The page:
SLC25A1 consists of eight exons which encode the mitochondrial citrate transporter, a 311 amino acid protein. In order to study the effect of the mutations on the protein function, we first performed in silico comparative modeling and docking investigations. Gly130 is located in transmembrane helix 3 at the PG-level 1 (figure 2B), a mitochondrial carrier region involved in conformational changes occurring during the translocation mechanism,22 and is also conserved in several other mitochondrial carriers (figure 2A). Arg282 is located in transmembrane helix 5, three residues below the contact point III of the putative common substrate binding site of the mitochondrial carrier family (figure 2B).22 Its position together with the observation that Arg282 is not conserved in other mitochondrial carriers suggests a role in substrate specificity.23 ,24 The Q-site Finder tool6 was used to predict the binding sites in the WT and in the mutated CIC proteins. It was found that the predicted binding sites contained charged residues of the even helices at the middle point of the carrier cavity (figure 2B), as previously proposed.24 A gridbox involving residues of the predicted binding region was built in order to investigate the binding of citrate at this region in the WT and in the mutated proteins. We found that the substrate binds the WT CIC by interacting with residues belonging to the common binding site including R282, R285 and K97 (figure 3A). In the G130D protein (figure 3B), the binding site is apparently unaffected. However, the mutation leads to the replacement of the small neutral amino acid glycine with the bulkier negatively charged aspartic acid which protrudes towards transmembrane helix 4, introducing an important perturbation of local secondary structures. In the mutated R282H protein, the substrate cannot reach the proposed binding site on the bottom of the carrier cavity and is trapped at the level of K97 (see figure 3C) and now interacts with R198 (not shown).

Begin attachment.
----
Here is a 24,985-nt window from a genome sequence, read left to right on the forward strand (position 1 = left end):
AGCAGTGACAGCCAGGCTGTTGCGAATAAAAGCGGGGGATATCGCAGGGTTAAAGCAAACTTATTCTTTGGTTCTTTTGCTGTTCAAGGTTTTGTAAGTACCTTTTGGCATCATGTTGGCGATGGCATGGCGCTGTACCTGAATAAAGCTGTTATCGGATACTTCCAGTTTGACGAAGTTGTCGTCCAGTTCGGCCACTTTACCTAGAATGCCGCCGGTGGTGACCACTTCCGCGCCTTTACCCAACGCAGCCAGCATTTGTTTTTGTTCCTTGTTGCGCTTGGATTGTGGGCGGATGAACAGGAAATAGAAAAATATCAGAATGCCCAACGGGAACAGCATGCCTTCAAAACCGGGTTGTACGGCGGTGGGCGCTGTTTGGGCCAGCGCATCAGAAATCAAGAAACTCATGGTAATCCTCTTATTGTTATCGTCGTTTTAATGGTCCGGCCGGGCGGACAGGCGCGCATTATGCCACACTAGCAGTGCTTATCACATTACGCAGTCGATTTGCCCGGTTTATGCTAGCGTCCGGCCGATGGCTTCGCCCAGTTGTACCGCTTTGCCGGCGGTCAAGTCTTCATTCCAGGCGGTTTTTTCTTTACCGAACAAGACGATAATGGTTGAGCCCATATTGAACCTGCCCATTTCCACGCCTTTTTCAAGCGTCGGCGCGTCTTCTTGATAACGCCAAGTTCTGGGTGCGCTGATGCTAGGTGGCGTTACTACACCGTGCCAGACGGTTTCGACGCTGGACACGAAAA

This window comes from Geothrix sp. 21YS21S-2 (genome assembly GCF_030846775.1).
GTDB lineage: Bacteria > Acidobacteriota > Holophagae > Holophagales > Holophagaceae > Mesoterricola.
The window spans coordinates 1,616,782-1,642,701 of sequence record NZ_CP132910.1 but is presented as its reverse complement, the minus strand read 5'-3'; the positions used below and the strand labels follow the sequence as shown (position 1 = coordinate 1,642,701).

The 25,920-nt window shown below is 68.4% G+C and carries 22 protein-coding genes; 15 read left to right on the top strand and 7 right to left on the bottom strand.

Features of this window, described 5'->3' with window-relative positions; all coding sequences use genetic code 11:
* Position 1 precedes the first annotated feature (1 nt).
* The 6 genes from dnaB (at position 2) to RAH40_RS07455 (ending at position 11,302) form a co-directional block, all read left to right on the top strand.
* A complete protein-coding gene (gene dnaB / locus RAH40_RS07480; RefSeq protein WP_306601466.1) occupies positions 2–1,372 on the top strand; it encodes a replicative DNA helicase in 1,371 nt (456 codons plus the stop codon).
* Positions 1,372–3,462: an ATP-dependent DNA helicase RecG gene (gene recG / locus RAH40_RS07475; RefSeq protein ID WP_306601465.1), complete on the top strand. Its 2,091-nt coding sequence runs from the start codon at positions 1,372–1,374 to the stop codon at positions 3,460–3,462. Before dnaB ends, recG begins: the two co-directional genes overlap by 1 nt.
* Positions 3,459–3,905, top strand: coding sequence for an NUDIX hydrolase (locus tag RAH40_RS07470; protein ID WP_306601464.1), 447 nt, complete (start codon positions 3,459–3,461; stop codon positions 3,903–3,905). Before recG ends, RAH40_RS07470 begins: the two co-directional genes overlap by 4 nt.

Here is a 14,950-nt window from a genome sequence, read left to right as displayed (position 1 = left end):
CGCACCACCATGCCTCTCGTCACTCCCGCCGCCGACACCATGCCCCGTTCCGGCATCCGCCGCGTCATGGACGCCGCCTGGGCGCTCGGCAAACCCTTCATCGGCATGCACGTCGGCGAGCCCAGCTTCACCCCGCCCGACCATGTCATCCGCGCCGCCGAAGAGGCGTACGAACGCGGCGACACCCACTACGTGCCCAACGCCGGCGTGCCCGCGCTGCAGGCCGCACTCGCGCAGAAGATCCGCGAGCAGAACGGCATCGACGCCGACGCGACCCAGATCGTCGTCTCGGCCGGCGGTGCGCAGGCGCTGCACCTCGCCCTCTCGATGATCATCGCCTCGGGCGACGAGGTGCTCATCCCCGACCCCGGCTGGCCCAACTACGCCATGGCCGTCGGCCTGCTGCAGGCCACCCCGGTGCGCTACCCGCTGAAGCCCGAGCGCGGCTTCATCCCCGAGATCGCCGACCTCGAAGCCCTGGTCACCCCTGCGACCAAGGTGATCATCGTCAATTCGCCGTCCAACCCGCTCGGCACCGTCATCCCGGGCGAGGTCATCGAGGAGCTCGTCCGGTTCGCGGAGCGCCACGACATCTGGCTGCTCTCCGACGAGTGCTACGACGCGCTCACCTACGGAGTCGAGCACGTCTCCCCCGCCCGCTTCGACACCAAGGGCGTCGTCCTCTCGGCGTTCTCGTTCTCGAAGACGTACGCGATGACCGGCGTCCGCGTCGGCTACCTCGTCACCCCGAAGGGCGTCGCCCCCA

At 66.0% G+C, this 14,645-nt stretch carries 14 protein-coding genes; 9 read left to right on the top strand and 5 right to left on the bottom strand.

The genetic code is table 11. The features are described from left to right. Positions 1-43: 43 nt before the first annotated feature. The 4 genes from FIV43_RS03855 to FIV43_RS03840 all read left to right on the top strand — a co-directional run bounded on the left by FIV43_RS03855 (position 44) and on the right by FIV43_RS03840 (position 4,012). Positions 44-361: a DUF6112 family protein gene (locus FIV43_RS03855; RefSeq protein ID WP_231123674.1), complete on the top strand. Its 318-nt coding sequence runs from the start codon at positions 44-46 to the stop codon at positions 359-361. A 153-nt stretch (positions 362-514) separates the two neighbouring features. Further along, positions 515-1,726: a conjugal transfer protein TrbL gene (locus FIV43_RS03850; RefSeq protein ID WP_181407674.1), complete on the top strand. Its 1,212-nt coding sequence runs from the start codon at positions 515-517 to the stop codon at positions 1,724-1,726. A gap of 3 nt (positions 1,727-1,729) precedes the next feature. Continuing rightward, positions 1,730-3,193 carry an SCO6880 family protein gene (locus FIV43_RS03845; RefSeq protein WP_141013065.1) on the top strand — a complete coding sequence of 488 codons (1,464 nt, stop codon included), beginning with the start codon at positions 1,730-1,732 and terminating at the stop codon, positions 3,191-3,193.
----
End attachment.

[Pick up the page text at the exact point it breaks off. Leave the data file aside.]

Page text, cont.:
To test the functional relevance of the identified mutations we took advantage of the absolute interspecies conservation of both G130 and R282 and the high similarity between the human CIC and its fungal ortholog, pCtp1. S. cerevisae has already proved useful for studying the functional effect of pathogenic mutations in human mitochondrial transporters, introducing them at equivalent positions in the yeast orthologous protein.25 ,26